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Coca Cultivation On The Rise, UN Survey Shows

Coca cultivation in Andean countries on the rise, UN survey shows

18 June 2008 - The head of the United Nations Office on Drugs and Crime (UNODC) is urging comprehensive, large-scale and ecologically-friendly agriculture and forestry schemes in coca growing areas, after a new survey shows a "marked increase" in cultivation in the Andean region.

According to the 2007 Andean coca survey, released today by UNODC, the total area of land under coca cultivation last year in Bolivia, Colombia and Peru was 181,600 hectares, a 16 per cent increase over 2006 - and the highest level since 2001.

The increase was due to a 27 per cent rise in Colombia, and smaller increases of 5 per cent and 4 per cent respectively in Bolivia and Peru.

"The increase in coca cultivation in Colombia is a surprise and shock: a surprise because it comes at a time when the Colombian Government is trying so hard to eradicate coca; a shock because of the magnitude of cultivation," said UNODC Executive Director Antonio Maria Costa.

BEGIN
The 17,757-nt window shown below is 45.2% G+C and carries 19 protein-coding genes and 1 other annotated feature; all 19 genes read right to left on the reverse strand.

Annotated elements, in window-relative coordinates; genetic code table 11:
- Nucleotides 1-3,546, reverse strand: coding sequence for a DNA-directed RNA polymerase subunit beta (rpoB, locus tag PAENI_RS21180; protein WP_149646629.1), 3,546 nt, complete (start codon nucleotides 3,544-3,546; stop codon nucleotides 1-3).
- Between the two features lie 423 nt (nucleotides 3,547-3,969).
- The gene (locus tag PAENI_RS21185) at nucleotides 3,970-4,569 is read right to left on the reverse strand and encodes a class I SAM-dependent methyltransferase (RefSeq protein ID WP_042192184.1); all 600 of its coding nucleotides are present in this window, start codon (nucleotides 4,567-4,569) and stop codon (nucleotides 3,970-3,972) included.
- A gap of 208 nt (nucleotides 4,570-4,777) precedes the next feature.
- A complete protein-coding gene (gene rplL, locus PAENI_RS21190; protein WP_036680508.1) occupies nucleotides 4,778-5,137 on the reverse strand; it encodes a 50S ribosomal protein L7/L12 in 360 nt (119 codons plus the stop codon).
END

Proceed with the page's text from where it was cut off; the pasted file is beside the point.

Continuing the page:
The survey also points out that nearly half of all cocaine production and one third of the cultivation come from just 10 of the country's 195 municipalities. "Just like in Afghanistan, where most opium is grown in provinces with a heavy Taliban presence, in Colombia most coca is grown in areas controlled by insurgents," Mr. Costa noted.

However, even with the rise in coca cultivation, cocaine production in Colombia - the world's biggest producer - remained almost unchanged in 2007, according to the survey.

The findings highlight the need for greater investments in alternative livelihood programmes, stressed the Executive Director. Coca cultivation in Bolivia, for example, rose in regions such as La Asunta and the Yungas de La Paz, which have seen little investment in development. At the same time, regions like Alto Beni that have received support for alternative livelihood schemes have been able to reduce coca cultivation.

UNODC adds that price increases for products such as coffee, palm oil and cocoa, which are being grown under alternative development programmes, have convinced many farmers in Peru not to replant eradicated coca fields. In Colombia, the agency is supporting the Forest Wardens Families Programme in assisting farmers who make a commitment to voluntarily eradicate coca, while promoting reforestation.

"With greater control over national territory, governments can help farmers switch to licit livelihoods and turn their backs on drugs," said Mr. Costa. "This is the best way of eradicating poverty as well as coca."

ENDS

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